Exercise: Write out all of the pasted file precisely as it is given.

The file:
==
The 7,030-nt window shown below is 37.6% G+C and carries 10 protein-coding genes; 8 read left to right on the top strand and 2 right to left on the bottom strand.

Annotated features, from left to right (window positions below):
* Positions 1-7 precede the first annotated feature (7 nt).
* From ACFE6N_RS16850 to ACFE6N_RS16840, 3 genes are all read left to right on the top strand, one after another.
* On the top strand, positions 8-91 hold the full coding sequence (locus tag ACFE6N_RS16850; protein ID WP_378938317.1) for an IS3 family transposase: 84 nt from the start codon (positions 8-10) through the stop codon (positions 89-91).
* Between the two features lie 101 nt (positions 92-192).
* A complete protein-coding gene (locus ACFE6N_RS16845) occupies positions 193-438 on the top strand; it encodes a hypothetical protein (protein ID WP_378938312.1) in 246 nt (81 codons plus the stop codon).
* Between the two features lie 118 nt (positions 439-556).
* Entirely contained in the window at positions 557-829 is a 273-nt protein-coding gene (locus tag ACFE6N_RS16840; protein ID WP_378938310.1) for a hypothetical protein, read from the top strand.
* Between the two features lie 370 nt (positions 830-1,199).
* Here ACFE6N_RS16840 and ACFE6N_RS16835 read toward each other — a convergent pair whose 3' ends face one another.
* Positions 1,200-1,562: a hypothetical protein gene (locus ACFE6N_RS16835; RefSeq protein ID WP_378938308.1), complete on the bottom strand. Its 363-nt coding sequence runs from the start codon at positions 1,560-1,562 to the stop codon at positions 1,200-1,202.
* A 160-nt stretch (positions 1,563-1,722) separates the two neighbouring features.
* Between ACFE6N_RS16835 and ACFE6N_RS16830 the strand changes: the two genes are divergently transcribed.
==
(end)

The 7,030-nt window shown below is 37.6% G+C and carries 10 protein-coding genes; 8 read left to right on the top strand and 2 right to left on the bottom strand.

Annotated features, from left to right (window positions below):
* Positions 1-7 precede the first annotated feature (7 nt).
* From ACFE6N_RS16850 to ACFE6N_RS16840, 3 genes are all read left to right on the top strand, one after another.
* On the top strand, positions 8-91 hold the full coding sequence (locus tag ACFE6N_RS16850; protein ID WP_378938317.1) for an IS3 family transposase: 84 nt from the start codon (positions 8-10) through the stop codon (positions 89-91).
* Between the two features lie 101 nt (positions 92-192).
* A complete protein-coding gene (locus ACFE6N_RS16845) occupies positions 193-438 on the top strand; it encodes a hypothetical protein (protein ID WP_378938312.1) in 246 nt (81 codons plus the stop codon).
* Between the two features lie 118 nt (positions 439-556).
* Entirely contained in the window at positions 557-829 is a 273-nt protein-coding gene (locus tag ACFE6N_RS16840; protein ID WP_378938310.1) for a hypothetical protein, read from the top strand.
* Between the two features lie 370 nt (positions 830-1,199).
* Here ACFE6N_RS16840 and ACFE6N_RS16835 read toward each other — a convergent pair whose 3' ends face one another.
* Positions 1,200-1,562: a hypothetical protein gene (locus ACFE6N_RS16835; RefSeq protein ID WP_378938308.1), complete on the bottom strand. Its 363-nt coding sequence runs from the start codon at positions 1,560-1,562 to the stop codon at positions 1,200-1,202.
* A 160-nt stretch (positions 1,563-1,722) separates the two neighbouring features.
* Between ACFE6N_RS16835 and ACFE6N_RS16830 the strand changes: the two genes are divergently transcribed.